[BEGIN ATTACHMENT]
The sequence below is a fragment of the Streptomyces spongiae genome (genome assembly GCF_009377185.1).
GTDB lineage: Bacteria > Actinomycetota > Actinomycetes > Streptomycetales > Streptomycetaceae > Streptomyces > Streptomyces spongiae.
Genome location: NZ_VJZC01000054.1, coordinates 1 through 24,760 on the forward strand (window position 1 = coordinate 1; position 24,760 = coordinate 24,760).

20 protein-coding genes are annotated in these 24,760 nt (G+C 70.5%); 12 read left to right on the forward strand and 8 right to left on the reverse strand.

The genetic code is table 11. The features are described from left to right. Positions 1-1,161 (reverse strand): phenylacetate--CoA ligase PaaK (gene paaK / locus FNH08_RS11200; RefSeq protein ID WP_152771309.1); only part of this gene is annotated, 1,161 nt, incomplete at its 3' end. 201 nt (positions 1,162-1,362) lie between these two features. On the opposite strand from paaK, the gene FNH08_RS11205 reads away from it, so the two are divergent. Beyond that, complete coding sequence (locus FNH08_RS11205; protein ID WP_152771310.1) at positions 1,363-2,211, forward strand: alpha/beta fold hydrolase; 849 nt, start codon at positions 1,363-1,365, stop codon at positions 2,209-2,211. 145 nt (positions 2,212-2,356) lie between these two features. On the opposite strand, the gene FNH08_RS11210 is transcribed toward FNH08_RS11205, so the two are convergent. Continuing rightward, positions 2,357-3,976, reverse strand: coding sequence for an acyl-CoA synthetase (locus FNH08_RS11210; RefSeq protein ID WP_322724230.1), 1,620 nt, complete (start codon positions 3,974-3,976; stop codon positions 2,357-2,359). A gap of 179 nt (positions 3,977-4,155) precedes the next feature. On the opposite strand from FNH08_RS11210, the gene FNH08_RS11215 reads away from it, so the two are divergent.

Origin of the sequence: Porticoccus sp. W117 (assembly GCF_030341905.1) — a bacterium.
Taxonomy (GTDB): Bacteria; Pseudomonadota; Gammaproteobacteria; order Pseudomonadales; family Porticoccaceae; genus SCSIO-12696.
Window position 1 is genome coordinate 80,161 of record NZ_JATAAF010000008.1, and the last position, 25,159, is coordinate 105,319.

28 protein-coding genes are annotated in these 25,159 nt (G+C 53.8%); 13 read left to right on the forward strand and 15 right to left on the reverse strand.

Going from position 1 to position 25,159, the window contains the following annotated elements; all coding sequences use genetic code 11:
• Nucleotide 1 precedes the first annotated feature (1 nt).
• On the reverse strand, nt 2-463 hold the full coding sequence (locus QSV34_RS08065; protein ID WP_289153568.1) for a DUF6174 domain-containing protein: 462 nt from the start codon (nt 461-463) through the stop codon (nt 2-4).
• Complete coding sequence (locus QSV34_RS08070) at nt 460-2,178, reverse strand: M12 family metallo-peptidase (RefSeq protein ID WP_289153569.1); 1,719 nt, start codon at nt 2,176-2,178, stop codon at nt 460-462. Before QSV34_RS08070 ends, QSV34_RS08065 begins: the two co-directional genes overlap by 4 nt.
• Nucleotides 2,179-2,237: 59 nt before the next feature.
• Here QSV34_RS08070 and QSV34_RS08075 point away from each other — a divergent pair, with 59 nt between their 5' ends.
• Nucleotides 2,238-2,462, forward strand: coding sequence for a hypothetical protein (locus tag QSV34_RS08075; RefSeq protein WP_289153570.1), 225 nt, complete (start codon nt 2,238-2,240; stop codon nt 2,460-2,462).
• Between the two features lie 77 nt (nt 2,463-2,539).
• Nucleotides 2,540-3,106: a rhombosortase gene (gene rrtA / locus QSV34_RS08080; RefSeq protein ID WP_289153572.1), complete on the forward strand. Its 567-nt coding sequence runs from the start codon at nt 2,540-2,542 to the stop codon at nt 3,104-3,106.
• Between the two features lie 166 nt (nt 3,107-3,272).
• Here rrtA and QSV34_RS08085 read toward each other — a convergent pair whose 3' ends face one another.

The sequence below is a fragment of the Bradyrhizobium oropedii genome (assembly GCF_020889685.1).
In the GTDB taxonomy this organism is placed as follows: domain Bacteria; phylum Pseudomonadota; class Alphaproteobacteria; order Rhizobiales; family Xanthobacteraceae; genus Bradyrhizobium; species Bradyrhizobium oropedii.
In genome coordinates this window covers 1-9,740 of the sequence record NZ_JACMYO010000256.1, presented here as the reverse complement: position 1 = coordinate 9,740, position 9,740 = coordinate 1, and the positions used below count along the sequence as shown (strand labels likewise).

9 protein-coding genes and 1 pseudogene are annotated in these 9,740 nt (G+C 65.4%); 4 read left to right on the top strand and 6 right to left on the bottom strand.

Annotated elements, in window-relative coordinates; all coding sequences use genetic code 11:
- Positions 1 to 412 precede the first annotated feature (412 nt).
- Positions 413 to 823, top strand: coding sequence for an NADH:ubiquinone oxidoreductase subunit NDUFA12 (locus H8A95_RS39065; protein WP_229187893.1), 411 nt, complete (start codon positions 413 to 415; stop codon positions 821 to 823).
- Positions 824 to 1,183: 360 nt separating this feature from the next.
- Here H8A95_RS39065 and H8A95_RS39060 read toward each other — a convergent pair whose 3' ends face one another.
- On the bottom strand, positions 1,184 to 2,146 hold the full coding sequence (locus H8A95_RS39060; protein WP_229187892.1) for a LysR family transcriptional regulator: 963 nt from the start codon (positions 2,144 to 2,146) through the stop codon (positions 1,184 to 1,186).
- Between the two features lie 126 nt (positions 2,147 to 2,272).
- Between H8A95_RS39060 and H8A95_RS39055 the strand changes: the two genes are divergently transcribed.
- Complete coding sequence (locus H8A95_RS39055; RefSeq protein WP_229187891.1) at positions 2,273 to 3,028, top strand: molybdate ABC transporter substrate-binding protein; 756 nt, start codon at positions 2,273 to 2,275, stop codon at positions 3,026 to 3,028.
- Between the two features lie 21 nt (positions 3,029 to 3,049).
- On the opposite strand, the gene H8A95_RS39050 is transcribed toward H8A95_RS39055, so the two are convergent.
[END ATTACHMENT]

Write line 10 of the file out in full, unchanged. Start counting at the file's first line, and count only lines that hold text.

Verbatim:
Going from position 1 to position 25,159, the window contains the following annotated elements; all coding sequences use genetic code 11: